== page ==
Bank safely

When you use your bank account you need to stay safe and secure.

Learn how to spot a scam, what to do if you are contacted unexpectedly, and get advice on how to stay safe.

Scam calls

Fraudsters can phone people and pretend to be from Halifax, the police, or other well-known companies. Scam calls can sound real and professional. But stop and think - is this call genuine?

What to look out for:

  • Unexpected calls - If you didn’t expect the call then it could be a scam. If you’re not sure, you can call back.
  • Pressure calls - Fraudsters want to hurry you into making a quick decision. They may also ask you to 'keep it quiet' and not tell anyone about the call. Don’t trust anyone who does this.
  • A need to transfer money - Scam calls can try to get you to transfer money for security purposes or to a safe/secure/holding account. Do not do this.  Halifax would never ask you to move money to a ‘safe’ account.
  • Refunds - If a call offers you a refund it’s a scam. Halifax would never call you about a refund.
  • Test transactions - If a call asks you to do a test transaction then it’s a scam. Halifax would never ask you to do this.
  • Calls from the police - It’s very rare for the police or Scotland Yard to call. If they do call, they'll always follow up with a visit from an Officer with photo ID and a warrant number.
  • You’re asked to log on to your computer - A scam call may tell you there's something wrong with your computer or ask you to download something. They could pretend to be from your broadband provider or trusted software company. But if you didn't ask for this call, it's a scam.

What you can do:

If you get a cold call then you can stay safe by:

  • Follow the code of conduct within the new scam code - This code will help to protect you from scams.
  • Hang up the phone - If you’re not sure who’s calling, hang up the phone.
  • Tell them you’ll call back - But use a number you trust, not the number they use or give you. If they say it’s the police you can call back on 101.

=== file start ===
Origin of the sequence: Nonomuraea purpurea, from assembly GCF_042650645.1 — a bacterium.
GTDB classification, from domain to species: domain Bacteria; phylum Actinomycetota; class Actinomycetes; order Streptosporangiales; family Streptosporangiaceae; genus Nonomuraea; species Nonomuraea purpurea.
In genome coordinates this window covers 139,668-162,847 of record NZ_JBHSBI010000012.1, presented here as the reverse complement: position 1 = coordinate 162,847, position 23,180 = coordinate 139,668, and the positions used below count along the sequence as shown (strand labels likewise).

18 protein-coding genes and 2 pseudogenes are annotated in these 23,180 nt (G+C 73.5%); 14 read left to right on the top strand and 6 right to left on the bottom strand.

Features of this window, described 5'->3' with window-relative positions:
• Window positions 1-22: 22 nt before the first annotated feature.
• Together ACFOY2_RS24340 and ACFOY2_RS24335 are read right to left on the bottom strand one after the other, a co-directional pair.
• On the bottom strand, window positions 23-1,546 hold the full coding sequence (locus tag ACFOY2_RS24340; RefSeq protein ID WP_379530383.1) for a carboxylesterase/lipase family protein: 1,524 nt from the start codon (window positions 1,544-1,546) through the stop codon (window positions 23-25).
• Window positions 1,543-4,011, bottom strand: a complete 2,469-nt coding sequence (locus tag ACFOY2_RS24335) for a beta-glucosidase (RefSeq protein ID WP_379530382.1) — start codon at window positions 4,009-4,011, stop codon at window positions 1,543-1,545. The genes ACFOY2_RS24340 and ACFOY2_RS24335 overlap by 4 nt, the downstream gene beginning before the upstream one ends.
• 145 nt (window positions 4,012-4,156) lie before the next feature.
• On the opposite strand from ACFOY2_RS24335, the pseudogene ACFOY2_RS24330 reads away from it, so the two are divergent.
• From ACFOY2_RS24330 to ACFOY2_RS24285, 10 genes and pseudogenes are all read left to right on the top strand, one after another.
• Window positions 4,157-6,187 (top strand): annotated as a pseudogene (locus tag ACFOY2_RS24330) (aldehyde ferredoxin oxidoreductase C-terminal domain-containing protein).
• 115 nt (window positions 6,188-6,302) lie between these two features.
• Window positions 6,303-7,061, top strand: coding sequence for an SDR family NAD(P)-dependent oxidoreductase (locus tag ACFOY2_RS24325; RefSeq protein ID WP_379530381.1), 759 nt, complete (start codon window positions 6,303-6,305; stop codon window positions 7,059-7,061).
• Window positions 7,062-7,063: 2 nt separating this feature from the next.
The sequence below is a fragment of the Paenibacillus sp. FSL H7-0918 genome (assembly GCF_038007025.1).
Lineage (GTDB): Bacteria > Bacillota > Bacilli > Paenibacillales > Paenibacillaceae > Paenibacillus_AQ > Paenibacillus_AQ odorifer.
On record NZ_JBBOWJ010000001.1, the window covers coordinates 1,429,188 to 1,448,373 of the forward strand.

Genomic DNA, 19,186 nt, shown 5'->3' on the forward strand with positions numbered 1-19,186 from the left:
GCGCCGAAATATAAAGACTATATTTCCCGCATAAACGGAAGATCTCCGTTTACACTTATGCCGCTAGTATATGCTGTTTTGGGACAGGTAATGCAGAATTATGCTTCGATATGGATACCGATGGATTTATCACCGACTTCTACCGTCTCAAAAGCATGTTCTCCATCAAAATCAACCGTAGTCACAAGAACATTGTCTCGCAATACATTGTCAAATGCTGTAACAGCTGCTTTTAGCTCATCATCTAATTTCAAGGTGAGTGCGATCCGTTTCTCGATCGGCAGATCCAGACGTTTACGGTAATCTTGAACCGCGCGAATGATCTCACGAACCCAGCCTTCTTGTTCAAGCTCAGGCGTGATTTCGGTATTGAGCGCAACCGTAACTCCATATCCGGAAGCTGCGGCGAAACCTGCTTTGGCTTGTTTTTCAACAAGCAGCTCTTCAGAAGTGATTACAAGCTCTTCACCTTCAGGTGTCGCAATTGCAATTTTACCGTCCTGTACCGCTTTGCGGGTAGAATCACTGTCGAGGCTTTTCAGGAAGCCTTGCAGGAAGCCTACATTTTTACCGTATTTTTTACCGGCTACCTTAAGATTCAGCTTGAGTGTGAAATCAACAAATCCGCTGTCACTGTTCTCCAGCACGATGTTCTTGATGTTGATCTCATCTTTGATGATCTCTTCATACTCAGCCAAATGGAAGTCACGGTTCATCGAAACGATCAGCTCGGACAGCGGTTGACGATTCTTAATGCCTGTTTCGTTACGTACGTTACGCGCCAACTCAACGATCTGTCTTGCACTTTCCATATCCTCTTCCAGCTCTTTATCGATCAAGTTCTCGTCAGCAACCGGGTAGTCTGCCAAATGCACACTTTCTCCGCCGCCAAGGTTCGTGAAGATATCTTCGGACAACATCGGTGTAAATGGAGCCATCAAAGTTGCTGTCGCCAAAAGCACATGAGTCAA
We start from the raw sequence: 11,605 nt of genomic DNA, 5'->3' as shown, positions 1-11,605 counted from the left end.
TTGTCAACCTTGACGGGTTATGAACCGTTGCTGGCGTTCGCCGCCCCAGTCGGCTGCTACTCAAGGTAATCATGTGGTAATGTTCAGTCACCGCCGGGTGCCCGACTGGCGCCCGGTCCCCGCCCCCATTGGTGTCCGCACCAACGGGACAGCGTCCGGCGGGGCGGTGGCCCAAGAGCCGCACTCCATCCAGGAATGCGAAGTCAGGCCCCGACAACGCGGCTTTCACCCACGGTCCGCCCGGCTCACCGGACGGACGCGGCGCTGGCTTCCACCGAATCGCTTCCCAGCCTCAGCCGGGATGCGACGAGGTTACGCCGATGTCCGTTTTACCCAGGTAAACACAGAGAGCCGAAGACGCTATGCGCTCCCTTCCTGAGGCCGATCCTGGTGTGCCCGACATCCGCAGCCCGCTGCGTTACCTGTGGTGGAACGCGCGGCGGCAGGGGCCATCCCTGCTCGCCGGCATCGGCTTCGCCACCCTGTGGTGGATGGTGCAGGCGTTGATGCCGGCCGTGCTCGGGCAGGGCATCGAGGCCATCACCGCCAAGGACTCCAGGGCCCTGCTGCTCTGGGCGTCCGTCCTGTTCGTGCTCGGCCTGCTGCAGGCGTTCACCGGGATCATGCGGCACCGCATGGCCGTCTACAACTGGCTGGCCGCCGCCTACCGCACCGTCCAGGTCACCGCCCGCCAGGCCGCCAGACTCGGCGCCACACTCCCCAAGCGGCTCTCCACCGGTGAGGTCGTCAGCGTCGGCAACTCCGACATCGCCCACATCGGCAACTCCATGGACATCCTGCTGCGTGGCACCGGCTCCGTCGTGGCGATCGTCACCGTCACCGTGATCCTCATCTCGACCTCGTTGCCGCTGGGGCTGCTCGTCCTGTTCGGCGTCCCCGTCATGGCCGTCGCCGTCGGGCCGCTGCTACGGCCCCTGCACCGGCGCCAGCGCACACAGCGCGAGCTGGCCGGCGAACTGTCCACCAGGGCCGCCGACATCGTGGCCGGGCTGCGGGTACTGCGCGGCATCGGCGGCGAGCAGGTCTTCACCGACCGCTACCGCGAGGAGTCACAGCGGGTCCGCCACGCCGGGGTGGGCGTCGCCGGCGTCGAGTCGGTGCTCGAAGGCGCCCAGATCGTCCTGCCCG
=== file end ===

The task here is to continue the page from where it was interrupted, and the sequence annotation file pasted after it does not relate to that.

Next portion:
• Contact us - If you’re not sure about a call please get in touch with us. Scam calls can come from a number that looks genuine. Call us from the number on the back of your bank card.
  • Do not transfer any money - Your bank or the police will never call and ask you to move money from your account.
  • Do not log onto your computer - Unless you called for help, do not log on to your computer for an unexpected call.
  • Do not let anyone take control of your computer - Unless you called for help, do not let anyone take remote control of your computer.
  • Do not say what is on your computer screen - A real call would not ask for you to tell them what’s on your computer screen.

Dial 159

Did you know you can dial 159 to talk to us if you get a call and think it’s a scam. This is a new and safe way to get in touch with your bank.

You can call from any major landline or mobile network.

Keep an eye on your account:

Make sure you know what’s paid in and out of your account. If a large amount of money appears, check where it came from.

Fraudsters can try to take a loan out in your name. Once the money is in your account, they may call and pretend to be us to get you to move it to another account.

Did you know? We’ll never get in touch to ask you to apply for a loan.

Keep an eye on your overdraft:

Some scams target your overdraft. Get in touch right away if you notice that it's been used without your knowledge or the limit goes up.

Remember, if you’re not sure about a call hang up the phone.

Next topic: Scam messages

Previous topic: New scam code

Think you've been a victim of fraud?

You should contact us right away if you think you’ve been a victim of fraud. We can then guide you on what to do next.

Halifax will never ask you to:

  • Share your account details like user ID, password and memorable information.
  • Tell us your Personal Security Number (PSN) for Telephone Banking.
  • Tell us your PIN code or card expiry date.
  • Move money to a so-called secure, safe or holding account.
  • Move your money or ask you to transfer funds to a new sort code and account number.